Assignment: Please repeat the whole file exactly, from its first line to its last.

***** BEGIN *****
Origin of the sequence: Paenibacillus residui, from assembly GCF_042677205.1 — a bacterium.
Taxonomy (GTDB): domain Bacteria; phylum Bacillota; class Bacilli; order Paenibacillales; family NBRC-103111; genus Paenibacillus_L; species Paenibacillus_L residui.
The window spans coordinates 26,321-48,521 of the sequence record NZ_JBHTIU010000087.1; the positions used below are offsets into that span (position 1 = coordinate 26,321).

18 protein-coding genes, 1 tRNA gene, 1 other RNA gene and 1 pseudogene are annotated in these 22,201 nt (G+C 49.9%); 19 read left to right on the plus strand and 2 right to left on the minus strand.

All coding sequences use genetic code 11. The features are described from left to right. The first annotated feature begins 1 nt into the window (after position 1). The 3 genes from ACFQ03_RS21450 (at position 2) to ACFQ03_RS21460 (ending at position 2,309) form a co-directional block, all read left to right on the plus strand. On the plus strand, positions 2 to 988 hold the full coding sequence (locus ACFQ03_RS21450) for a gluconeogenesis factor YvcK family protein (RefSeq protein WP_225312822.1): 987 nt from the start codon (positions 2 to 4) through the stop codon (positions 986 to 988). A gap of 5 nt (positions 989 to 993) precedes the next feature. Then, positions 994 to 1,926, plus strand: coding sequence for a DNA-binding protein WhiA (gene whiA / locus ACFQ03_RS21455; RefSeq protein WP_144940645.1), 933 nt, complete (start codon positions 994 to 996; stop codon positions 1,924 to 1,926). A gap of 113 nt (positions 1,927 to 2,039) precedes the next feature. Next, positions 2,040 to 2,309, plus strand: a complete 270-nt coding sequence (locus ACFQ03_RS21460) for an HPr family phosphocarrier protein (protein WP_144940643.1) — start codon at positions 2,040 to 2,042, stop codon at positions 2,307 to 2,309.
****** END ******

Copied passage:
Origin of the sequence: Paenibacillus residui, from assembly GCF_042677205.1 — a bacterium.
Taxonomy (GTDB): domain Bacteria; phylum Bacillota; class Bacilli; order Paenibacillales; family NBRC-103111; genus Paenibacillus_L; species Paenibacillus_L residui.
The window spans coordinates 26,321-48,521 of the sequence record NZ_JBHTIU010000087.1; the positions used below are offsets into that span (position 1 = coordinate 26,321).

18 protein-coding genes, 1 tRNA gene, 1 other RNA gene and 1 pseudogene are annotated in these 22,201 nt (G+C 49.9%); 19 read left to right on the plus strand and 2 right to left on the minus strand.

All coding sequences use genetic code 11. The features are described from left to right. The first annotated feature begins 1 nt into the window (after position 1). The 3 genes from ACFQ03_RS21450 (at position 2) to ACFQ03_RS21460 (ending at position 2,309) form a co-directional block, all read left to right on the plus strand. On the plus strand, positions 2 to 988 hold the full coding sequence (locus ACFQ03_RS21450) for a gluconeogenesis factor YvcK family protein (RefSeq protein WP_225312822.1): 987 nt from the start codon (positions 2 to 4) through the stop codon (positions 986 to 988). A gap of 5 nt (positions 989 to 993) precedes the next feature. Then, positions 994 to 1,926, plus strand: coding sequence for a DNA-binding protein WhiA (gene whiA / locus ACFQ03_RS21455; RefSeq protein WP_144940645.1), 933 nt, complete (start codon positions 994 to 996; stop codon positions 1,924 to 1,926). A gap of 113 nt (positions 1,927 to 2,039) precedes the next feature. Next, positions 2,040 to 2,309, plus strand: a complete 270-nt coding sequence (locus ACFQ03_RS21460) for an HPr family phosphocarrier protein (protein WP_144940643.1) — start codon at positions 2,040 to 2,042, stop codon at positions 2,307 to 2,309.